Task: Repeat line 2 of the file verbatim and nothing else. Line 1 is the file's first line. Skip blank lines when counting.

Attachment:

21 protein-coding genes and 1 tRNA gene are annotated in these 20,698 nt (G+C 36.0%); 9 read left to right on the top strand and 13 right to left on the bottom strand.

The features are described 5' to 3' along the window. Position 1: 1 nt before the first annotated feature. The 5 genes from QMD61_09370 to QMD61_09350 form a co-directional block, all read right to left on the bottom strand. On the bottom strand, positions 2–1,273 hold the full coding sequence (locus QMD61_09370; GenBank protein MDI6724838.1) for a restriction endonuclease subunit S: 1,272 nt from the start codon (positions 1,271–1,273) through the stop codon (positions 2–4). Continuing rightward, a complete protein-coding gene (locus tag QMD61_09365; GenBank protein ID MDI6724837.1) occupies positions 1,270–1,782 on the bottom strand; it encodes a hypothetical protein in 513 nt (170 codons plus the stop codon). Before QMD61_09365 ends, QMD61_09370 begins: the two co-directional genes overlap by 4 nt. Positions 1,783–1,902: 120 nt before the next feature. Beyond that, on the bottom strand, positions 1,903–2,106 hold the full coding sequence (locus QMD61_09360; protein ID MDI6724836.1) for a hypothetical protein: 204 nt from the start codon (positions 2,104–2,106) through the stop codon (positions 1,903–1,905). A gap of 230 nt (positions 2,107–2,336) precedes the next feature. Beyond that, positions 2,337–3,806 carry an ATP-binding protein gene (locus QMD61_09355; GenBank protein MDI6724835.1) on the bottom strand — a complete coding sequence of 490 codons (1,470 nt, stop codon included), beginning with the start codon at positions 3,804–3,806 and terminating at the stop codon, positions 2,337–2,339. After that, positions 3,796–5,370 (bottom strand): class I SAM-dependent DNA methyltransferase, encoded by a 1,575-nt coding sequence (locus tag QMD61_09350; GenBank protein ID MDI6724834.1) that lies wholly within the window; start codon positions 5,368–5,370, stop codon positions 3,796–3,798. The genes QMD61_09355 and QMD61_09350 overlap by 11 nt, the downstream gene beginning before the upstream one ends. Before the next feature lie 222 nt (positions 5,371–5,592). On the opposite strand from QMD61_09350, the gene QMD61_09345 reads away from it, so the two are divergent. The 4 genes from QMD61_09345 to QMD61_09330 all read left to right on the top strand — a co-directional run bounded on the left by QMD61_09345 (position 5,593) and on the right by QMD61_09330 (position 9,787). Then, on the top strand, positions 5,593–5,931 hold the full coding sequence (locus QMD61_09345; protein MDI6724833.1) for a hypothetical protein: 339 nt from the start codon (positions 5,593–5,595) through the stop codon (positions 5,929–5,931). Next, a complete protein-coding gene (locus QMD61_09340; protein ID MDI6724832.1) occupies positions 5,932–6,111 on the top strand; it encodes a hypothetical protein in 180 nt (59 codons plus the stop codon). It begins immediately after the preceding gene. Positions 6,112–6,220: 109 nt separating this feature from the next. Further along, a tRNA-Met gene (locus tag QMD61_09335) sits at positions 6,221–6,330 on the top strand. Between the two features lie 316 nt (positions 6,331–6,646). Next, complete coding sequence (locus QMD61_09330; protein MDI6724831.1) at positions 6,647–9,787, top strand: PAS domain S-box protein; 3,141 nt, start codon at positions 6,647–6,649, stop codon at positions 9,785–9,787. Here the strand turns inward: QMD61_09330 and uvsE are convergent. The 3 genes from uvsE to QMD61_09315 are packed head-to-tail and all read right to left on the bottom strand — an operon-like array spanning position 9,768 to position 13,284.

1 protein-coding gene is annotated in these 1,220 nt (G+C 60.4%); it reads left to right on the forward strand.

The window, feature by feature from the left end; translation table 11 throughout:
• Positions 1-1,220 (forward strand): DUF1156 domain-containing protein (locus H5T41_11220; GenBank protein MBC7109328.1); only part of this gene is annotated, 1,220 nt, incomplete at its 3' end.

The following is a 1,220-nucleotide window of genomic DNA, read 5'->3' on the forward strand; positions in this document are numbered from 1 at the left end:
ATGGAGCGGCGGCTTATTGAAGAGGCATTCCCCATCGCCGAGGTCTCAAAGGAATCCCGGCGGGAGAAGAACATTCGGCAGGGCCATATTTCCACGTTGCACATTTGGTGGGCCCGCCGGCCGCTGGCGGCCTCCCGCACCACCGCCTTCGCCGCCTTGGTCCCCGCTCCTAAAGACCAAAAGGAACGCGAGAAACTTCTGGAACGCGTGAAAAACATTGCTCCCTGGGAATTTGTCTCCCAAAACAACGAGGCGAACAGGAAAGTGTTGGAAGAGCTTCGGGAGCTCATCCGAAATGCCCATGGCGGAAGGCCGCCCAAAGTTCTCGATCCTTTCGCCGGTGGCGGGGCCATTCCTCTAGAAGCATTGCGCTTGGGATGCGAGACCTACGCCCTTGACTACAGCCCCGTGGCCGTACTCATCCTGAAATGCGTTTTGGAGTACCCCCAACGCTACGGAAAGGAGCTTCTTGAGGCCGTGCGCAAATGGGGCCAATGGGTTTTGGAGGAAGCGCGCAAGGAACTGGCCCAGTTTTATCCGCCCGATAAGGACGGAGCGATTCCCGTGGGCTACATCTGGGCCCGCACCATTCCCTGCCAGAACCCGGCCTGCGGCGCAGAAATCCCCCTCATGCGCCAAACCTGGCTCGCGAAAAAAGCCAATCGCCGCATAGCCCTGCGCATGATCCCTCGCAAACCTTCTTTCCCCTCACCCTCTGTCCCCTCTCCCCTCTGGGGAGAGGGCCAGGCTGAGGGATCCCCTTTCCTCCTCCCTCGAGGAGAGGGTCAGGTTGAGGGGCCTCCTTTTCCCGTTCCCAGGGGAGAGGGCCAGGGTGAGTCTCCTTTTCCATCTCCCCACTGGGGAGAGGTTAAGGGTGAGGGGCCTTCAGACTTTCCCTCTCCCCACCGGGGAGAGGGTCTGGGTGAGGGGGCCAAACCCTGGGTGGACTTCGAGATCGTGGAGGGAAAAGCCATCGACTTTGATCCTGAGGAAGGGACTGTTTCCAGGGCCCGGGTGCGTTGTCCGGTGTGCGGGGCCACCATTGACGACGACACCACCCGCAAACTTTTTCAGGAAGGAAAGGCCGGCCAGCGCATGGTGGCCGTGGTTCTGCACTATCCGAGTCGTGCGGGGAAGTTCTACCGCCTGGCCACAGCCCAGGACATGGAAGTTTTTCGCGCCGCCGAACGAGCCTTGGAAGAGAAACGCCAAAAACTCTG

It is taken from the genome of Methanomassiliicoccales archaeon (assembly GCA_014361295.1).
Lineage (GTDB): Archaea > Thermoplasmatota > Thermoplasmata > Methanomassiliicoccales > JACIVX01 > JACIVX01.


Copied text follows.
The features are described 5' to 3' along the window. Position 1: 1 nt before the first annotated feature. The 5 genes from QMD61_09370 to QMD61_09350 form a co-directional block, all read right to left on the bottom strand. On the bottom strand, positions 2–1,273 hold the full coding sequence (locus QMD61_09370; GenBank protein MDI6724838.1) for a restriction endonuclease subunit S: 1,272 nt from the start codon (positions 1,271–1,273) through the stop codon (positions 2–4). Continuing rightward, a complete protein-coding gene (locus tag QMD61_09365; GenBank protein ID MDI6724837.1) occupies positions 1,270–1,782 on the bottom strand; it encodes a hypothetical protein in 513 nt (170 codons plus the stop codon). Before QMD61_09365 ends, QMD61_09370 begins: the two co-directional genes overlap by 4 nt. Positions 1,783–1,902: 120 nt before the next feature. Beyond that, on the bottom strand, positions 1,903–2,106 hold the full coding sequence (locus QMD61_09360; protein ID MDI6724836.1) for a hypothetical protein: 204 nt from the start codon (positions 2,104–2,106) through the stop codon (positions 1,903–1,905). A gap of 230 nt (positions 2,107–2,336) precedes the next feature. Beyond that, positions 2,337–3,806 carry an ATP-binding protein gene (locus QMD61_09355; GenBank protein MDI6724835.1) on the bottom strand — a complete coding sequence of 490 codons (1,470 nt, stop codon included), beginning with the start codon at positions 3,804–3,806 and terminating at the stop codon, positions 2,337–2,339. After that, positions 3,796–5,370 (bottom strand): class I SAM-dependent DNA methyltransferase, encoded by a 1,575-nt coding sequence (locus tag QMD61_09350; GenBank protein ID MDI6724834.1) that lies wholly within the window; start codon positions 5,368–5,370, stop codon positions 3,796–3,798. The genes QMD61_09355 and QMD61_09350 overlap by 11 nt, the downstream gene beginning before the upstream one ends. Before the next feature lie 222 nt (positions 5,371–5,592). On the opposite strand from QMD61_09350, the gene QMD61_09345 reads away from it, so the two are divergent. The 4 genes from QMD61_09345 to QMD61_09330 all read left to right on the top strand — a co-directional run bounded on the left by QMD61_09345 (position 5,593) and on the right by QMD61_09330 (position 9,787). Then, on the top strand, positions 5,593–5,931 hold the full coding sequence (locus QMD61_09345; protein MDI6724833.1) for a hypothetical protein: 339 nt from the start codon (positions 5,593–5,595) through the stop codon (positions 5,929–5,931). Next, a complete protein-coding gene (locus QMD61_09340; protein ID MDI6724832.1) occupies positions 5,932–6,111 on the top strand; it encodes a hypothetical protein in 180 nt (59 codons plus the stop codon). It begins immediately after the preceding gene. Positions 6,112–6,220: 109 nt separating this feature from the next. Further along, a tRNA-Met gene (locus tag QMD61_09335) sits at positions 6,221–6,330 on the top strand. Between the two features lie 316 nt (positions 6,331–6,646). Next, complete coding sequence (locus QMD61_09330; protein MDI6724831.1) at positions 6,647–9,787, top strand: PAS domain S-box protein; 3,141 nt, start codon at positions 6,647–6,649, stop codon at positions 9,785–9,787. Here the strand turns inward: QMD61_09330 and uvsE are convergent. The 3 genes from uvsE to QMD61_09315 are packed head-to-tail and all read right to left on the bottom strand — an operon-like array spanning position 9,768 to position 13,284.